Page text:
As Washington gazes elsewhere, in Latin America countries are growing a whole new class of consumers, some are re-electing anti-US strongmen and China is stealing the show. It’s a mixed scorecard. Would either candidate do anything to change America’s fading sway over its "backyard"? Maybe if they had a concrete Americas agenda. They don’t.
Latin America — motherland of the biggest US ethnic minority — has played little more than an extra in the high-drama 2012 election campaign. When it has come up, particularly in short bursts from Republicans, it's been in vague mentions of a broader quest to boost global trade or to isolate the region's America-bashing authoritarians.
That's how Latin America popped up briefly in the second and third presidential debates. Republican presidential candidate Mitt Romney fumed that President Barack Obama dared suggest he would meet with outcasts like Venezuela's Hugo Chavez or Cuba's Raul Castro — even though those leaders are still waiting for an invitation. And as part of a five-point growth plan, Romney reiterated his goal to “expand trade in Latin America.”
"As a matter of fact, Latin America’s economy is almost as big as the economy of China. We’re all focused on China. Latin America is a huge opportunity for us," Romney claimed in Monday night's debate in Boca Raton, Fla.
However, while several economies in the region are posting admirable growth, Latin America's gross domestic product lags China's by $2.5 trillion in nominal terms and as much as $4.5 trillion when adjusted for purchasing power parity, according to Slate's Moneybox blog.
Throughout the three debates, Obama paid no attention to the Americas.
Mexico is the United States’ second-largest export destination. As Obama touts efforts to double exports, it’s in Washington’s interests to have a happy neighbor south of the Rio Grande. That neighbor — Washington’s close partner in a failing drug war — has voted out the party that’s built bridges with the US for over a decade. Mexico’s new President Enrique Pena Nieto gets sworn in Dec. 1, and whoever takes the White House the following month had better start networking Mexican style.
Romney says he wants to deepen free-market ties among ally countries, to exclude China. But Latin America largely embraces China, and Romney’s chosen name for this new club — the “Reagan Economic Zone” — would likely irk many in a region who haven’t forgotten Reagan administration antics like the Iran Contra Affair that fueled bloody battles in Nicaragua.
Washington sinks billions each year into the global drug war, and Latin America has long been the battleground. In Mexico more than 50,000 people have been killed since the end of 2006. Leaders across the region are fed up with a war that isn’t working, and many are mulling bold alternatives — including legalizing and regulating parts of the drug trade. The Obama administration is against that, but has said it’s a talk worth having.
Romney would continue the long drug war. And on US demand, speaking on Spanish-language TV’s Univision, he echoed the current government’s line that Americans must “reduce drug usage.”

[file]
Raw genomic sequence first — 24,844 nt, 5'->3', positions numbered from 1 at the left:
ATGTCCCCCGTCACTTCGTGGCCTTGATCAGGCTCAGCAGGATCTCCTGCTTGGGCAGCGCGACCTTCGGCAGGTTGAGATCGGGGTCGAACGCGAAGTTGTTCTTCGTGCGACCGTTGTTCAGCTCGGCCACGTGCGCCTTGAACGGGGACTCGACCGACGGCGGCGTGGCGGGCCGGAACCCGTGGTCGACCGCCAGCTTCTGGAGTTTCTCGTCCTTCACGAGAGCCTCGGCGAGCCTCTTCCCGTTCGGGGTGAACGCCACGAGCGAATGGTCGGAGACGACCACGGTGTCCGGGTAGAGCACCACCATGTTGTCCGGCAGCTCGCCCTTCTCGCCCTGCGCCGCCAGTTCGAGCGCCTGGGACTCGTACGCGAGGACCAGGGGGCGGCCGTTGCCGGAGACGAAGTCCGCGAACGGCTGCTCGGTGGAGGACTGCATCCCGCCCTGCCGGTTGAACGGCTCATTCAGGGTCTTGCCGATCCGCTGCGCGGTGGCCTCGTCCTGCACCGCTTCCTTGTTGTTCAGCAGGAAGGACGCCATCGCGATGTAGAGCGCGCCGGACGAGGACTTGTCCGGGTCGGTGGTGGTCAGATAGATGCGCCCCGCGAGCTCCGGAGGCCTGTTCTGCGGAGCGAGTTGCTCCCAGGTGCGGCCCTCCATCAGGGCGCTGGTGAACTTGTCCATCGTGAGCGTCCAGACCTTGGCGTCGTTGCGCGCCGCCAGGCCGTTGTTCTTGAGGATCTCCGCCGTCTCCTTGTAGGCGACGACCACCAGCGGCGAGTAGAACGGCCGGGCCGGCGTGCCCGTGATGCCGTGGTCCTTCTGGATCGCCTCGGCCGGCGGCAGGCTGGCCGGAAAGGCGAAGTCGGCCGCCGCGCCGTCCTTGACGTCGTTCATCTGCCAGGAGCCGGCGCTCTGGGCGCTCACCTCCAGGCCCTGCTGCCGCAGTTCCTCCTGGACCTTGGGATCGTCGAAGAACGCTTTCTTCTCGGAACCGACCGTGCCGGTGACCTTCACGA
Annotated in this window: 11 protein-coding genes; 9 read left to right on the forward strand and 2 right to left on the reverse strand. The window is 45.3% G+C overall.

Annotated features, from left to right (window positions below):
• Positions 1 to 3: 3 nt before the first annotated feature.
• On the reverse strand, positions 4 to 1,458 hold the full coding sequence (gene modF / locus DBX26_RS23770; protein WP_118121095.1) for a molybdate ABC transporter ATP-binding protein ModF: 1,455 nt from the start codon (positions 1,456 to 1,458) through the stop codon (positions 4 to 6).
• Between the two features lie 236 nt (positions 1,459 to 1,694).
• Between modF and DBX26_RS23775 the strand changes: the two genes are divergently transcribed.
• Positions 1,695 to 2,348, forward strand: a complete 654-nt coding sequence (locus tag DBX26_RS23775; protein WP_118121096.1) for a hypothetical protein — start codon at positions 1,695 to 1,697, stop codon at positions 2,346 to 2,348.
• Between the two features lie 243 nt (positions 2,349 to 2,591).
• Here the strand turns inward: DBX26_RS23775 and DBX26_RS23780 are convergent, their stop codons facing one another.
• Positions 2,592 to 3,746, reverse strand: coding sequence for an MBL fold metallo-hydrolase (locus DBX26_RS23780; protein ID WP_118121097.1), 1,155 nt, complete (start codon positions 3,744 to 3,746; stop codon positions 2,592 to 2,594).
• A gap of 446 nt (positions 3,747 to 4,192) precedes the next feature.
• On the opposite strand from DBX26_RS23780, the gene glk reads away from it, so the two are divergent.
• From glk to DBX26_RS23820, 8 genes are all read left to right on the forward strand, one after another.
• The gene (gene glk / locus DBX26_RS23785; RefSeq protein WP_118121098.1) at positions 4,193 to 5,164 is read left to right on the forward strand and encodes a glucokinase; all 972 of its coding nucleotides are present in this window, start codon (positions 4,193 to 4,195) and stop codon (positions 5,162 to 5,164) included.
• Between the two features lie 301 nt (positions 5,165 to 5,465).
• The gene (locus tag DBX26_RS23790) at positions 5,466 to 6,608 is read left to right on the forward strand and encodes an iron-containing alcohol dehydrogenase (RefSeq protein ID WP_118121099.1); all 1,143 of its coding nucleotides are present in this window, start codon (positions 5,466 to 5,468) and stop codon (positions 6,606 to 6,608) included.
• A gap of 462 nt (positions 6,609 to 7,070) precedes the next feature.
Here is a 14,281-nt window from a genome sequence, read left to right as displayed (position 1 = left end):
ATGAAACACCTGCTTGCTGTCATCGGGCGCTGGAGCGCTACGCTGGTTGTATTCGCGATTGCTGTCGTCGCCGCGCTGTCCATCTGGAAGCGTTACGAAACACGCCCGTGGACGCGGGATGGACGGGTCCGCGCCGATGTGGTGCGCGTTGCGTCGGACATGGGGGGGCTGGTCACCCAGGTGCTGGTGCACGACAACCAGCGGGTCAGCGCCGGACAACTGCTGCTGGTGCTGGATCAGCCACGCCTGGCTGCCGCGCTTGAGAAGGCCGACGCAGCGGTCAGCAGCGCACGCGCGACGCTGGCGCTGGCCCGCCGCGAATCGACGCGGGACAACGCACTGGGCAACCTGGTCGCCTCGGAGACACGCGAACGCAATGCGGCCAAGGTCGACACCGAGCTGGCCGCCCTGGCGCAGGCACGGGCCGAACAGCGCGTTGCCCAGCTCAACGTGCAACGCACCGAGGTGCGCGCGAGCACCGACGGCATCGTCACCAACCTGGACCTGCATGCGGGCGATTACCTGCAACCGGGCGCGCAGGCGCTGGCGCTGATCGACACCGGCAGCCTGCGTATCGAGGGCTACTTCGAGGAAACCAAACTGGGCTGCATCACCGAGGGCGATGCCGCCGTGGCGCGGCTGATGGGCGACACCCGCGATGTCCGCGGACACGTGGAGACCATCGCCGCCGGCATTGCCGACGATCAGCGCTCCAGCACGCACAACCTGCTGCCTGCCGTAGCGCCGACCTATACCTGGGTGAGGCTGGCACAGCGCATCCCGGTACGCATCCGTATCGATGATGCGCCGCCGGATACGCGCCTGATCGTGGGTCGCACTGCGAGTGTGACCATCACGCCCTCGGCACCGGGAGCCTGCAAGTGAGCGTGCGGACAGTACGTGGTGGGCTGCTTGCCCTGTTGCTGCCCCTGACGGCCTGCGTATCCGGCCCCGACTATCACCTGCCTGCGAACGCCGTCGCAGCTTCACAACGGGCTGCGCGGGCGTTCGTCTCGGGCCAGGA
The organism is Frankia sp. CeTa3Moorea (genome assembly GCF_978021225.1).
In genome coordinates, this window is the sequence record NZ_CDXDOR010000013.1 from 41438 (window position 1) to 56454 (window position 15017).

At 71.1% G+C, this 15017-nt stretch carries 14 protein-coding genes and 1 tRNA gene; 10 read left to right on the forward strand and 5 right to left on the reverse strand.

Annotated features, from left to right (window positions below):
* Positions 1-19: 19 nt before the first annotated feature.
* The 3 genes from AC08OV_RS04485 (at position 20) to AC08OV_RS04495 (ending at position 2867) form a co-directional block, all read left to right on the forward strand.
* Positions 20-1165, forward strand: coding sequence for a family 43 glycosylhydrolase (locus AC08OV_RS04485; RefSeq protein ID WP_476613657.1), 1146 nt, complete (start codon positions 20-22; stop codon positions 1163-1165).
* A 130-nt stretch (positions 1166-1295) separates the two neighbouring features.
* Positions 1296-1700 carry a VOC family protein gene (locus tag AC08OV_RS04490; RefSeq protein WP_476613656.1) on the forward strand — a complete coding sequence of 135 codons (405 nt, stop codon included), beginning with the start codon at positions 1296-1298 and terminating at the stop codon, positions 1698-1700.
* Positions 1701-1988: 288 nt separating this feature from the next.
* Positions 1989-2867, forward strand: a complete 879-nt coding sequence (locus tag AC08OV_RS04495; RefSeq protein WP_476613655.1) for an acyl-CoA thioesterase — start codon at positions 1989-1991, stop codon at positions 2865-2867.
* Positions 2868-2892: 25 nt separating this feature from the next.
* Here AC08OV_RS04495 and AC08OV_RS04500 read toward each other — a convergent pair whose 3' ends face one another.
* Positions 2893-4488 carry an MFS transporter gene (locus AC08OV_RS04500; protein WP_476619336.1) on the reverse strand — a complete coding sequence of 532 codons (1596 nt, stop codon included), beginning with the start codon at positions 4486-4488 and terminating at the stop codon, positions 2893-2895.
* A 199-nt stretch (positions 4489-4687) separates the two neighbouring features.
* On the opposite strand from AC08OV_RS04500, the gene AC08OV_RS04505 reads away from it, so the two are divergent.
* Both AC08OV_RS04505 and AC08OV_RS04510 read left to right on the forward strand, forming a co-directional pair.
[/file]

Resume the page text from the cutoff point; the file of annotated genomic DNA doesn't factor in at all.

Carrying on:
But he might be missing an opportunity to pounce on his opponent for the administration’s handling of this troubled war. A recent case in point: a bungled, US-backed counternarcotics effort in Honduras that reportedly lacked clear rules and might have cost innocent lives.
As battling gangs carve trails across Mexico and Central America, a foreign policy problem has spawned a domestic one: violence in Central America has led to a 50 percent rise in the number of unaccompanied migrant children seeking refuge in the United States, the Los Angeles Times reported.
On immigration, Obama scored well with coveted Latino voters when he unveiled the deferred action program for some young undocumented immigrants. The Democratic Party says it is committed to future immigration reform. Romney has vowed to build an “impermeable border fence.”
Brazil is the largest economy in the Americas after the US. Yet the US largely overlooks the B in BRICS. Romney has vaguely said he’d like more free-trade agreements in Latin America. Barring existing treaties and impossible ones, Brazil looks like an option. China, the South American country’s biggest export market, signed a Brazil trade treaty in June. But trade disputes have weighed on US-Brazil relations. And though Obama and Brazilian President Dilma Rousseff took some steps to ease them, like passing reforms that recognize each other’s countries’ specialty liquors (bourbon and cachaca), the next US president will need to do more than sip caipirinhas to make the best of Brazil ties. Brasilia's closeness with Iran has also been a sticking point.
An even closer Iran ally, Venezuela poses problems for the candidates. Venezuelans this month re-elected Hugo Chavez, who for nearly 14 years in office has rallied his neighbors in a US-bashing, aid and trade club of nations that are increasingly backing away from US-friendly regional institutions. Oddly enough, shortly before winning a new six-year term, Chavez made a public endorsement for Obama for president. Perhaps that was thanks for Obama’s remark that Chavez doesn’t pose a “serious” national security threat to the United States, which sent Republicans howling. The GOP’s 2012 platform calls Venezuela “a narco-terrorist state.”
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